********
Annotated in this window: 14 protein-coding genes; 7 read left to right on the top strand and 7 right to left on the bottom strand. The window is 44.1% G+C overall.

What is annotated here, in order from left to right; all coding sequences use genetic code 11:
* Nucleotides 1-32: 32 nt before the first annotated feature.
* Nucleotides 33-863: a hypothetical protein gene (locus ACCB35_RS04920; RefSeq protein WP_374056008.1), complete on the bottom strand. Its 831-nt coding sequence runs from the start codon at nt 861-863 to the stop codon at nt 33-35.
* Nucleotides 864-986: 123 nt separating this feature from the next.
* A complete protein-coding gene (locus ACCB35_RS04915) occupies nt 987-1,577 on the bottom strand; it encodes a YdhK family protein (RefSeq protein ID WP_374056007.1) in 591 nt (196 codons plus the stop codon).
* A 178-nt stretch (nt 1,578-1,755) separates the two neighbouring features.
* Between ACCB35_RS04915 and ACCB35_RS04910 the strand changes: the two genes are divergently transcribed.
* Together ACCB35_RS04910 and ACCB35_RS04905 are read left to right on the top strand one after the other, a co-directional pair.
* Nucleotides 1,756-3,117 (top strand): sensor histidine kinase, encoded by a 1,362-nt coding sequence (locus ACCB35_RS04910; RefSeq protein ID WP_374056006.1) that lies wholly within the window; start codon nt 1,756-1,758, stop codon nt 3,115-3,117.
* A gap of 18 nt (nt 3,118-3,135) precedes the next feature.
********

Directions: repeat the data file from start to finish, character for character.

Annotated in this window: 14 protein-coding genes; 7 read left to right on the top strand and 7 right to left on the bottom strand. The window is 44.1% G+C overall.

What is annotated here, in order from left to right; all coding sequences use genetic code 11:
* Nucleotides 1-32: 32 nt before the first annotated feature.
* Nucleotides 33-863: a hypothetical protein gene (locus ACCB35_RS04920; RefSeq protein WP_374056008.1), complete on the bottom strand. Its 831-nt coding sequence runs from the start codon at nt 861-863 to the stop codon at nt 33-35.
* Nucleotides 864-986: 123 nt separating this feature from the next.
* A complete protein-coding gene (locus ACCB35_RS04915) occupies nt 987-1,577 on the bottom strand; it encodes a YdhK family protein (RefSeq protein ID WP_374056007.1) in 591 nt (196 codons plus the stop codon).
* A 178-nt stretch (nt 1,578-1,755) separates the two neighbouring features.
* Between ACCB35_RS04915 and ACCB35_RS04910 the strand changes: the two genes are divergently transcribed.
* Together ACCB35_RS04910 and ACCB35_RS04905 are read left to right on the top strand one after the other, a co-directional pair.
* Nucleotides 1,756-3,117 (top strand): sensor histidine kinase, encoded by a 1,362-nt coding sequence (locus ACCB35_RS04910; RefSeq protein ID WP_374056006.1) that lies wholly within the window; start codon nt 1,756-1,758, stop codon nt 3,115-3,117.
* A gap of 18 nt (nt 3,118-3,135) precedes the next feature.